This week we're looking at what it means to stand/sit at attention. We want to adopt this posture for a number of reasons, including:
the correlation between standing at attention and paying attention (aka taking control of your mind)
the physiological efficiency in this posture of breathing and all body functions (organs, muscles, joints, etc.)
an important aspect of that increased efficiency involves releasing the physical tension we hold in our bodies (as a result of our unprocessed emotional reactions)
Overriding what our thoughts and emotions want us to think, feel and do
So far we've focused on what our ribcage does as we inhale – part of the posture of inhalation. Today we're going to explore the standing posture itself. What is standing up straight, and is it different to what you've been doing?
As a general indication and guide to realigning your posture, you're going to stand up against a wall, with your feet a few inches away from it, feeling your buttocks, shoulders and the back of your head touching it. Don't try too hard to get it 'right', but let it be an indication of where you might subtly adjust. Does this feel different to how you normally stand? If so, what's the difference?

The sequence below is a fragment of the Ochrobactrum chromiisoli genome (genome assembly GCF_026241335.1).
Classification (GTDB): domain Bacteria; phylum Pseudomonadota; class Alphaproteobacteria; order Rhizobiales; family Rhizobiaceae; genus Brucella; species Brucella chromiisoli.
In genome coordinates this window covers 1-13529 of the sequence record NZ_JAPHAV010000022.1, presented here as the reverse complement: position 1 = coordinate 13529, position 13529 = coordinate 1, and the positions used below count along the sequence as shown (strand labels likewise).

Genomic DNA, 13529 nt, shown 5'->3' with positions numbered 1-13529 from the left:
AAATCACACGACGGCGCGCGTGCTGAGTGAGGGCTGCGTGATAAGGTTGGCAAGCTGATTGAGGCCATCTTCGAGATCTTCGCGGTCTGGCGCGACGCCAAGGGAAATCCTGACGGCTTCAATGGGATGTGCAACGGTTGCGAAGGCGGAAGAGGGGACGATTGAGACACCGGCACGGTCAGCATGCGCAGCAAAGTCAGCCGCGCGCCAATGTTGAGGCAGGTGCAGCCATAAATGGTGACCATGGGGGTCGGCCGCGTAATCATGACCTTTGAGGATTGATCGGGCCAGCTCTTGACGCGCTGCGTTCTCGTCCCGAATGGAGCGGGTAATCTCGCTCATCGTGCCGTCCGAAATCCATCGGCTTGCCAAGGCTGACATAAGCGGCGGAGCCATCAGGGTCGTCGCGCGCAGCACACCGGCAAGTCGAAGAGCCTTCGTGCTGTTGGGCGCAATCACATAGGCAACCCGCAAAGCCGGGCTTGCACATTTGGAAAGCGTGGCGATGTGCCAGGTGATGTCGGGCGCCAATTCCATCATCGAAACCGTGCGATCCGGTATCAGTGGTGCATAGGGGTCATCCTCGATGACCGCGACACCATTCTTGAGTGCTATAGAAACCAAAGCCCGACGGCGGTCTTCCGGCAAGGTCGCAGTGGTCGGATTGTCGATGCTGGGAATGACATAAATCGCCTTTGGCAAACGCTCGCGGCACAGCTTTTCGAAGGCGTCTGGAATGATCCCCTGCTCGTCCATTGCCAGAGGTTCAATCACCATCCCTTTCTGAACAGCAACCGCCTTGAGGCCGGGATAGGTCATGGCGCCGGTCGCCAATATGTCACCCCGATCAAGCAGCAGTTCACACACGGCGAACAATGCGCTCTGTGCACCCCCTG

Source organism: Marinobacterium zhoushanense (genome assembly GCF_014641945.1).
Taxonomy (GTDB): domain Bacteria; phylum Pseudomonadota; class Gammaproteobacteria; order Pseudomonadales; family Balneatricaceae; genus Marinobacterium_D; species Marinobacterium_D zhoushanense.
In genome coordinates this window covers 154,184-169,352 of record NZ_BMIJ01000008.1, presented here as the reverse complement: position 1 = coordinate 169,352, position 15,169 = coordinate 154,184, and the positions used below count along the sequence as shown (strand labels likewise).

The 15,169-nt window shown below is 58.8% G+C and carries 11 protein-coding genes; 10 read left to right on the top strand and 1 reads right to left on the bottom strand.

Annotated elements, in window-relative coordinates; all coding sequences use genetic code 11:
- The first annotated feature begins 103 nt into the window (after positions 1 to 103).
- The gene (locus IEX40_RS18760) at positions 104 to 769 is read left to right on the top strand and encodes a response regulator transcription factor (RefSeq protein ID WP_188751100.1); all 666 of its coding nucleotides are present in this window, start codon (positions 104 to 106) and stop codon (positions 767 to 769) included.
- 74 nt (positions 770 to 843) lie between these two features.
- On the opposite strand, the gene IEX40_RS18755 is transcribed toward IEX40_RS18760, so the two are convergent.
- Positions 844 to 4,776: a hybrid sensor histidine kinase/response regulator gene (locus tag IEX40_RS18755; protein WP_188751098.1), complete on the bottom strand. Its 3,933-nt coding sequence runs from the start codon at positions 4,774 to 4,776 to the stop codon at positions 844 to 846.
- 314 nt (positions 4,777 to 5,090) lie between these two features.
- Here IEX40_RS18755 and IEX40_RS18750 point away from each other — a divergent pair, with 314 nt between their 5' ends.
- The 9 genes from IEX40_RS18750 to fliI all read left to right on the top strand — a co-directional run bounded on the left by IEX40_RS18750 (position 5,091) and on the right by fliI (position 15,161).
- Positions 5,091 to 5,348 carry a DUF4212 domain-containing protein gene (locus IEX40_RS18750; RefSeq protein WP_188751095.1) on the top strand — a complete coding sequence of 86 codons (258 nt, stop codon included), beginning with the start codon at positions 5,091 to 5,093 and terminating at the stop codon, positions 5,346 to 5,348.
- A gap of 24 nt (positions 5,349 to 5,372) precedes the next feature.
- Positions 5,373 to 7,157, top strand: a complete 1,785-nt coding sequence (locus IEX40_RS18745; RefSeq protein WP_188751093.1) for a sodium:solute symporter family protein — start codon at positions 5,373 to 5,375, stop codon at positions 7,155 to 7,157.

When you move away from the wall, try bringing a sense of this new posture as you do your practice (flap-squats and sitting) and as you move through your day. You'll keep going back to your habitual posture, of course, but every time you inhale deliberately, feel your way into standing/sitting a little more at attention.